Birds oil pollution ship 'cannot be found'

Dead birds lined up on a sea wall
Image caption Scores of dead birds washed up at Chesil Cove in Dorset

An investigation into the source of a substance which killed scores of birds has been closed, with the authorities unable to find the ship responsible.

More than 300 birds were rescued after being found covered in glue-like polyisobutene (PIB) on the south coast.

The Maritime and Coastguard Agency (MCA) said it had failed to pinpoint the timeframe or location for when the material was discharged.

It said without new information it was "unlikely" the ship could be traced.

The birds were found in Dorset, Cornwall, Hampshire and Sussex.

An MCA spokesperson said: "This is a fairly common chemical carried aboard ships and it is produced in a large number of countries.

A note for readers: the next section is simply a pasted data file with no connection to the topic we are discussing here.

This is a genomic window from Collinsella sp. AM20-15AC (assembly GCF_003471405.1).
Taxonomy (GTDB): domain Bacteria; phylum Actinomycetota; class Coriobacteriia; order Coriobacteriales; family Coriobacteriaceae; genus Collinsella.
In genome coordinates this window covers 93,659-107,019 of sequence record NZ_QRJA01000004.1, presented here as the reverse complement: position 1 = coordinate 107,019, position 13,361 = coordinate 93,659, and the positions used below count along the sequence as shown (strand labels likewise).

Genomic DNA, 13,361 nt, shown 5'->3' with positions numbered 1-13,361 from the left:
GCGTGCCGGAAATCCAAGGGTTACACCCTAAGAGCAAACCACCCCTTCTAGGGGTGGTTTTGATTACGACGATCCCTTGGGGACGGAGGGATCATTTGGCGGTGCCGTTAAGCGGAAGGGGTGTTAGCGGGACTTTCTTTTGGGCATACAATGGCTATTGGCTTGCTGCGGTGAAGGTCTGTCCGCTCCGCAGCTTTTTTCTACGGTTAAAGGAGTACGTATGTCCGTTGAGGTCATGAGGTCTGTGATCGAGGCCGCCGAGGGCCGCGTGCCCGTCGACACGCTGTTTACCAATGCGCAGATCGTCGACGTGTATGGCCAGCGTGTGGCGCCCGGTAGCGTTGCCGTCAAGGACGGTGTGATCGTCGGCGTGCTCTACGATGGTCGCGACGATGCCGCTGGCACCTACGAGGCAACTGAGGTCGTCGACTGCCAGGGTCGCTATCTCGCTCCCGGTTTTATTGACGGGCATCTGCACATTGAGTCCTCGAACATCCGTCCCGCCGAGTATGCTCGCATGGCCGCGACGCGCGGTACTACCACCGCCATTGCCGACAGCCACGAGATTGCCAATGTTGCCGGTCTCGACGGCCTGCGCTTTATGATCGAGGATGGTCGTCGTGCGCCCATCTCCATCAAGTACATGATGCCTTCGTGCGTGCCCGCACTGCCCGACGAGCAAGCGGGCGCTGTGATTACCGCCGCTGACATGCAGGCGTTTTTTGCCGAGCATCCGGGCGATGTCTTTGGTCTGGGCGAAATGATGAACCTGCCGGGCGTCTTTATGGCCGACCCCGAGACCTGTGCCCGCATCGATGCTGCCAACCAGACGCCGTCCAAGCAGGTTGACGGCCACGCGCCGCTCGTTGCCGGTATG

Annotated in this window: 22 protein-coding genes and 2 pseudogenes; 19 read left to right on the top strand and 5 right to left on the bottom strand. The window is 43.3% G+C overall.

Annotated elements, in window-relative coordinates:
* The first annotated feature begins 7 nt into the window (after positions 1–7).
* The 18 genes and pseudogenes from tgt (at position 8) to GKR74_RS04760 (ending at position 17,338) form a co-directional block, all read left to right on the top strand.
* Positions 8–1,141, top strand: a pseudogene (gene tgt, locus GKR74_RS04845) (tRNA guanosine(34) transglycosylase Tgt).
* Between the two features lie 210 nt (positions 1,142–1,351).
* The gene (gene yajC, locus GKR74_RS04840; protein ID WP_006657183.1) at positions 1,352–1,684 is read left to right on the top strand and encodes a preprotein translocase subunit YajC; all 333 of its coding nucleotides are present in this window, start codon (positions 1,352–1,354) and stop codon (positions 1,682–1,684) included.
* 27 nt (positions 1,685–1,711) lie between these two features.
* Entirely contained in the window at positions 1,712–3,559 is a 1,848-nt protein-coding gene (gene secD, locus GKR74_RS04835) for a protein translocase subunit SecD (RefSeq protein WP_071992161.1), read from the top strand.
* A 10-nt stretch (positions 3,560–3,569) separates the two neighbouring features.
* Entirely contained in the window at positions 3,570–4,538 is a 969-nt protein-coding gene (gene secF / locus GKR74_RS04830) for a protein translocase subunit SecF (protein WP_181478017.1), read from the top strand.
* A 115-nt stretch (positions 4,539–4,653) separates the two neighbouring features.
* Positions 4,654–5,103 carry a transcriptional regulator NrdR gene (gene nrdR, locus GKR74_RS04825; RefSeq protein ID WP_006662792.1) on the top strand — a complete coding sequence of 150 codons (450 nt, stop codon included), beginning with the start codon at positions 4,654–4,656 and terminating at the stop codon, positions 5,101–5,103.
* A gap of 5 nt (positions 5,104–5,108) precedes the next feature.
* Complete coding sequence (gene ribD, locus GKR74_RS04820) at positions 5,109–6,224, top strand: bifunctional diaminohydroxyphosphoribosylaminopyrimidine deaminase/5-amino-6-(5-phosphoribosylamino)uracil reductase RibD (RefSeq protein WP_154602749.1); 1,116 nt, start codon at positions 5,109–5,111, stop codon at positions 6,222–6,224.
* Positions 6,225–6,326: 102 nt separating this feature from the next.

Released into wild

"Despite further tests, we have been unable to identify specific components of the product that may have helped us find the source.

"We did not receive any reports of pollution within the English Channel area at the time when the birds were coming ashore.

"As such, we have concluded that it is highly unlikely we will be able to link the pollution to any specific vessel."

The RSPB has called for PIB, which can be released legally under certain conditions, to be reclassified and discharges outlawed.

Dorset MP Richard Drax previously said he would ask the government to clarify what is allowed to be released and when.

About 200 of the 300 birds rescued survived with many of them expected to be released back into the wild in the next two weeks.

The West Hatch Animal Centre in Taunton, Somerset, took the birds in with about 60 later transferred to the RSPCA's centre at Mallydams Wood in Hastings, East Sussex.

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